January 29, 2010 at 8:47 pm #171393
The last office that I worked for we used mostly Photoshop to do renderings. We were able to creat a pdf file of our Cadd file and then drop it into a PS file and start coloring. Eventually what we did in our office, so that all of our plans looked mostly uniform was to creat a template of trees (flowering, autumn, summer) which could be cut and pasted into the drawings. This saved time by quite a bit. As far as the colors for things like lawn, roads, DG, etc was all uniform as well, so we didnt have to guess on what colors we should use.
I personally like PS, because back in College I used Illustrator on a few projects and really didnt like the way that it worked, however I did like the PS program, so I just stuck with it. In the last year of my employment at my last office we started using SketchUp as well, which, from what I see in the job applications, is a program that is becoming very relevant in our field.
DominicJanuary 30, 2010 at 7:23 pm #171392
Just so you know I have very limited exposure to SketchUp and so I dont know too much about it. If I’m wrong, I hope someone corrects me.
With that being said, I’m pretty sure you can either import PDF files or CAD files into this program and create a 3D drawing. What I have been working with is Google SketchUp and I dont see a need to be connected to the internet unless off course you want to either download items that you want to use in your drawings or upload scenes that you have made. I think its a really cool software, much easier than other 3D software like Maya and 3dMax.February 2, 2010 at 12:30 am #171391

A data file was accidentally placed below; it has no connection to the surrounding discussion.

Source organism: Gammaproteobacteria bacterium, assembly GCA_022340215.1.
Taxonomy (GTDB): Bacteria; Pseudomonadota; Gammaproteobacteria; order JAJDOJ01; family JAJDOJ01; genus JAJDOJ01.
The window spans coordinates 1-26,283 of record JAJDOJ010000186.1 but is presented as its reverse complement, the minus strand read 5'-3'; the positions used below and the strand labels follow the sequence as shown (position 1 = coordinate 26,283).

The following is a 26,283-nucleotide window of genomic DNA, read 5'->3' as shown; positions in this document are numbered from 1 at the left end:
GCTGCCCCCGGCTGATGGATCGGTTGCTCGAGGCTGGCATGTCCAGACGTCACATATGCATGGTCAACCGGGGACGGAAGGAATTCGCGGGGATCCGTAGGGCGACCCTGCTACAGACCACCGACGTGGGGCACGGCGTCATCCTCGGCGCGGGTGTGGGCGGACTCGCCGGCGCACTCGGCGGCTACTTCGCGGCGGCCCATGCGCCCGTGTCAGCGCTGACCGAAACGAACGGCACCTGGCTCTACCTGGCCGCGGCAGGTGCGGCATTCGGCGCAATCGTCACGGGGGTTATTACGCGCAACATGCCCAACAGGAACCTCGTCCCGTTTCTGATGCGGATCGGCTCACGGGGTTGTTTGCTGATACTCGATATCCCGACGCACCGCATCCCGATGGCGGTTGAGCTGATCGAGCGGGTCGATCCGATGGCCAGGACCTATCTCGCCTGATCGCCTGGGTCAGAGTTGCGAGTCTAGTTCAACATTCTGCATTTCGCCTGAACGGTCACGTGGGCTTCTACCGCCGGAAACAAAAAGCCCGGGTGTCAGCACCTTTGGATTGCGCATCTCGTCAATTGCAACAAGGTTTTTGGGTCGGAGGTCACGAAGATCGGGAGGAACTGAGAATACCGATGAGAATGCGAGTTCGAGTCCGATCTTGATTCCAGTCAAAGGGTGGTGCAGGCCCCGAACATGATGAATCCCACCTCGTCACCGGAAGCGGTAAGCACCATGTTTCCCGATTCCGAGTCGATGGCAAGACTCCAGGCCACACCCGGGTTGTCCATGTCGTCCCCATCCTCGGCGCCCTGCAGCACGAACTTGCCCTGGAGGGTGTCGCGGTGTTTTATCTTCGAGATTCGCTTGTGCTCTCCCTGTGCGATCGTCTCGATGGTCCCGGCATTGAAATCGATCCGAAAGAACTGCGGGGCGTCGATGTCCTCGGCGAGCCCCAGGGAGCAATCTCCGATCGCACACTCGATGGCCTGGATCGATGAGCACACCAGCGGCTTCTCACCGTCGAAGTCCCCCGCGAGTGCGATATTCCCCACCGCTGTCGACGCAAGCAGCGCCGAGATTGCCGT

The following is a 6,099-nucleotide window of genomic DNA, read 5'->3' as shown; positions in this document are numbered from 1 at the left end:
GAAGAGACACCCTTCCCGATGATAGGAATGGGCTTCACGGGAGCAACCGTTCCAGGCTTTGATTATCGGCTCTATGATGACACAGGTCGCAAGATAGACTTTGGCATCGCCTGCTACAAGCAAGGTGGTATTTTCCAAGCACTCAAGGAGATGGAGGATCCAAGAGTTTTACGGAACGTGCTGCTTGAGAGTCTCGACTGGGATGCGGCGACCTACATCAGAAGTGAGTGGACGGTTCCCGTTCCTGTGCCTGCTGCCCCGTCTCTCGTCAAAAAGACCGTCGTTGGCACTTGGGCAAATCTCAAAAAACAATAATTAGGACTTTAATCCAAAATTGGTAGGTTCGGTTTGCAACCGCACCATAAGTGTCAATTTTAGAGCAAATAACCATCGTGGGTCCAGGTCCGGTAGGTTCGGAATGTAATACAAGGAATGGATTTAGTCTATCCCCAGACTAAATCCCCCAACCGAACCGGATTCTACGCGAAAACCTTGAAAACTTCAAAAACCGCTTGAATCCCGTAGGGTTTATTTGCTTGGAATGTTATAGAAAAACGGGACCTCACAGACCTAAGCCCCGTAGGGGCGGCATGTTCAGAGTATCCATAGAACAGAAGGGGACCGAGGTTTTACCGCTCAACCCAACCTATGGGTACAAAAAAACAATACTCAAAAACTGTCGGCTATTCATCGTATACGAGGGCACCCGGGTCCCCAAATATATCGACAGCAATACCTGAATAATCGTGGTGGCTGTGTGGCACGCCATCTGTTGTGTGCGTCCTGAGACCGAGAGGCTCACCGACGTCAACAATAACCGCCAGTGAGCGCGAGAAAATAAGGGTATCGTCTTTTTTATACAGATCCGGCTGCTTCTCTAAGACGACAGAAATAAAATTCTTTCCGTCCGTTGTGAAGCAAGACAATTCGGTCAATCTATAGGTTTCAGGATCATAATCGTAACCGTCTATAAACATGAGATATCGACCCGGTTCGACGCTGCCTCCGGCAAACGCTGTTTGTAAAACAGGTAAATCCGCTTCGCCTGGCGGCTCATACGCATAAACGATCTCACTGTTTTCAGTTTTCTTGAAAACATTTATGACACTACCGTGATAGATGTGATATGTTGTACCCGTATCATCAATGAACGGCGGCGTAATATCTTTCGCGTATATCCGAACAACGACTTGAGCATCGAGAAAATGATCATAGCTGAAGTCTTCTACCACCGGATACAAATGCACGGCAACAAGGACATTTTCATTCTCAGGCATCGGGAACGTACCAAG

It depends on the scale of the drawings and how much time you have. 90% of our planimetric work is in Illustrator and we use a CAD plugin from HotDOOR called Cad tools…
We use different combinations of Photoshop, Maya, 3DS, rhino, and Illy for our renderings…
You can view some of our renderings here fletcherstudio.comFebruary 8, 2010 at 8:19 pm #171390
I would say limiting you employees is extremely short sighted on a few levels:
First, you partially hired an employee for their graphics they brought with them. Asking them to tweak some stuff is not out of line, but if you want a totally different result prepare for a LOT of growing pains as they switch techniques and software.
Second, assuming you liked the graphics the new hire showed you, its very possible that they are going to be able to do it most efficiently with the software they are used to. Is software is a constraint at your firm, I understand, but then you should ask potential hires what software they used for a given rendering, and how familiar they are with the software you have instead / how willing they are to learn the new software.